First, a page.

‘Past Lives’ director draws from real life for love story across continents, time


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‘Past Lives’ director draws from real life for love story across continents, time

FILE PHOTO: Director Celine Song attends a photo call to promote the movie 'Past Lives' at the 73rd Berlinale International Film Festival in Berlin, Germany, February 19, 2023.

REUTERS/Fabrizio Bensch/File Photo

The film stars Greta Lee, John Magaro and Teo Yoo

BERLIN, Germany –  Past Lives opens with a shot of the three main characters at a bar in New York as two other patrons guess how the trio know each other, setting up a love story drawing on the Korean concept of “inyeon,” or how people end up in each other’s lives.

That scene re-creates a moment from director Celine Song’s life that inspired her to make the film, her first feature, which premiered at the Sundance Film Festival to rave reviews.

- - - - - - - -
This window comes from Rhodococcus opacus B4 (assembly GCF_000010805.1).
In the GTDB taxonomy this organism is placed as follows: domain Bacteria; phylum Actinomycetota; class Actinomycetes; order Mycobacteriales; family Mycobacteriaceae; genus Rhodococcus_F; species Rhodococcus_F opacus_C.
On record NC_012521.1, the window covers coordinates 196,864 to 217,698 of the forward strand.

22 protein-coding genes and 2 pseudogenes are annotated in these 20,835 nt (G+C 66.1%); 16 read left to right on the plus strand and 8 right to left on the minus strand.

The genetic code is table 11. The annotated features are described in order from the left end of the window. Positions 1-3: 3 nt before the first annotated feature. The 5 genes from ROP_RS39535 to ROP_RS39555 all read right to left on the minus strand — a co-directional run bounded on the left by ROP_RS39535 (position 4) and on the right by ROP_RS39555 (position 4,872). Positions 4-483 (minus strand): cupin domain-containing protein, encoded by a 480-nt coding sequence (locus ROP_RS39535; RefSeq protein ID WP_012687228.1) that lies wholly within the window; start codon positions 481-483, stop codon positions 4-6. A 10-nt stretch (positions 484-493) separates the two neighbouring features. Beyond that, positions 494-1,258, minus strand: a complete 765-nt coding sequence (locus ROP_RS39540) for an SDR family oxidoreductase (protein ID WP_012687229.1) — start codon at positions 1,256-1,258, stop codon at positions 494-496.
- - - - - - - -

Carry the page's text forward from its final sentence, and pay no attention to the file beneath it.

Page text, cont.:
The Korean-Canadian director recounts visiting a bar with her American husband and a childhood sweetheart from Korea.

“I was looking around the bar and seeing the way that people were looking at us. And I was like ‘oh, they’re all just wondering who we are to each other and they have no idea’,” Song told Reuters at the Berlin Film Festival on Monday, February 20.

“I was like, well, what if I really decided to tell you who we are to each other?” said Song.

In the film, Nora, played by Greta Lee, must navigate the inyeon between her, her childhood sweetheart from pre-emigration days in South Korea – Hae Sung (Teo Yoo) – and her life in New York City with her husband Arthur (John Magaro).

As Nora explains to Arthur before their first kiss, inyeon is the idea that when two people brush against each other in a crowd, that’s the culmination of events that have taken place over thousands of years.

“We like to say that we actually have union together. This idea from the movie that we’ve all known each other from our past lives,” Lee told Reuters.

“I really hope that people come for the romance and for the love and the idea of just a simple story about love,” she said. “But maybe they can leave with something bigger about life and about what connects us to each other as human beings.” –

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